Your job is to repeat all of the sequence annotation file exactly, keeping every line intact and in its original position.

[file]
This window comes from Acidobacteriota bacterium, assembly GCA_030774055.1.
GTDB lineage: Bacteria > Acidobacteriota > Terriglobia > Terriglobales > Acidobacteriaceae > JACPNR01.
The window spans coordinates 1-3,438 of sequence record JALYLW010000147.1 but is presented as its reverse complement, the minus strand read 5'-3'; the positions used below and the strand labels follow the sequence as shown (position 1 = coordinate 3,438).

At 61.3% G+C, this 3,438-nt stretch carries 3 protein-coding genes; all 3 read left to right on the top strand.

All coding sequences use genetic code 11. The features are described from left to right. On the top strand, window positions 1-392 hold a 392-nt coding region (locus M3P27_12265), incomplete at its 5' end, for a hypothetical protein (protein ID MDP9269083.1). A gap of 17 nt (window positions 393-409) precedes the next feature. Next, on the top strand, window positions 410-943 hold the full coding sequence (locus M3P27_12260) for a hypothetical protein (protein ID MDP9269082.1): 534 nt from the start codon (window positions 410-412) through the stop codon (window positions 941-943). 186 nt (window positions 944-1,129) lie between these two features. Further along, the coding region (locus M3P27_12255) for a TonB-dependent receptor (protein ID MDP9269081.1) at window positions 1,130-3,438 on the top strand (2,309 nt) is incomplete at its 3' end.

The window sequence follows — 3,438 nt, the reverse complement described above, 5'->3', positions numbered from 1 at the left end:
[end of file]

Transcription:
This window comes from Acidobacteriota bacterium, assembly GCA_030774055.1.
GTDB lineage: Bacteria > Acidobacteriota > Terriglobia > Terriglobales > Acidobacteriaceae > JACPNR01.
The window spans coordinates 1-3,438 of sequence record JALYLW010000147.1 but is presented as its reverse complement, the minus strand read 5'-3'; the positions used below and the strand labels follow the sequence as shown (position 1 = coordinate 3,438).

At 61.3% G+C, this 3,438-nt stretch carries 3 protein-coding genes; all 3 read left to right on the top strand.

All coding sequences use genetic code 11. The features are described from left to right. On the top strand, window positions 1-392 hold a 392-nt coding region (locus M3P27_12265), incomplete at its 5' end, for a hypothetical protein (protein ID MDP9269083.1). A gap of 17 nt (window positions 393-409) precedes the next feature. Next, on the top strand, window positions 410-943 hold the full coding sequence (locus M3P27_12260) for a hypothetical protein (protein ID MDP9269082.1): 534 nt from the start codon (window positions 410-412) through the stop codon (window positions 941-943). 186 nt (window positions 944-1,129) lie between these two features. Further along, the coding region (locus M3P27_12255) for a TonB-dependent receptor (protein ID MDP9269081.1) at window positions 1,130-3,438 on the top strand (2,309 nt) is incomplete at its 3' end.

The window sequence follows — 3,438 nt, the reverse complement described above, 5'->3', positions numbered from 1 at the left end: